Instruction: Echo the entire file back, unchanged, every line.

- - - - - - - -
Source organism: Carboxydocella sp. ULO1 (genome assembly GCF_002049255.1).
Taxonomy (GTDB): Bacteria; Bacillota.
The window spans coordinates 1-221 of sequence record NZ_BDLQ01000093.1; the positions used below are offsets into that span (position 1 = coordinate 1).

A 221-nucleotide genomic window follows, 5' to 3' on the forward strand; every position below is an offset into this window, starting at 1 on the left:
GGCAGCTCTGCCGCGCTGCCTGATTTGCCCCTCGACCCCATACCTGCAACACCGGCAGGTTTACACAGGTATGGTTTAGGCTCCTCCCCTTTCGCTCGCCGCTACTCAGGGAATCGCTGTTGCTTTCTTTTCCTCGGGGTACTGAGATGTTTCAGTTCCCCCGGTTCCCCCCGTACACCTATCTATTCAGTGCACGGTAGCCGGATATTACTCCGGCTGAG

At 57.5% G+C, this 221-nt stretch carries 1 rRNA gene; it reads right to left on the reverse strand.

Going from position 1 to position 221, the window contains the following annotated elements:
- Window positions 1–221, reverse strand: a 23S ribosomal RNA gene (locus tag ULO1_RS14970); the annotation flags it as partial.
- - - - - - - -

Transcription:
Source organism: Carboxydocella sp. ULO1 (genome assembly GCF_002049255.1).
Taxonomy (GTDB): Bacteria; Bacillota.
The window spans coordinates 1-221 of sequence record NZ_BDLQ01000093.1; the positions used below are offsets into that span (position 1 = coordinate 1).

A 221-nucleotide genomic window follows, 5' to 3' on the forward strand; every position below is an offset into this window, starting at 1 on the left:
GGCAGCTCTGCCGCGCTGCCTGATTTGCCCCTCGACCCCATACCTGCAACACCGGCAGGTTTACACAGGTATGGTTTAGGCTCCTCCCCTTTCGCTCGCCGCTACTCAGGGAATCGCTGTTGCTTTCTTTTCCTCGGGGTACTGAGATGTTTCAGTTCCCCCGGTTCCCCCCGTACACCTATCTATTCAGTGCACGGTAGCCGGATATTACTCCGGCTGAG

At 57.5% G+C, this 221-nt stretch carries 1 rRNA gene; it reads right to left on the reverse strand.

Going from position 1 to position 221, the window contains the following annotated elements:
- Window positions 1–221, reverse strand: a 23S ribosomal RNA gene (locus tag ULO1_RS14970); the annotation flags it as partial.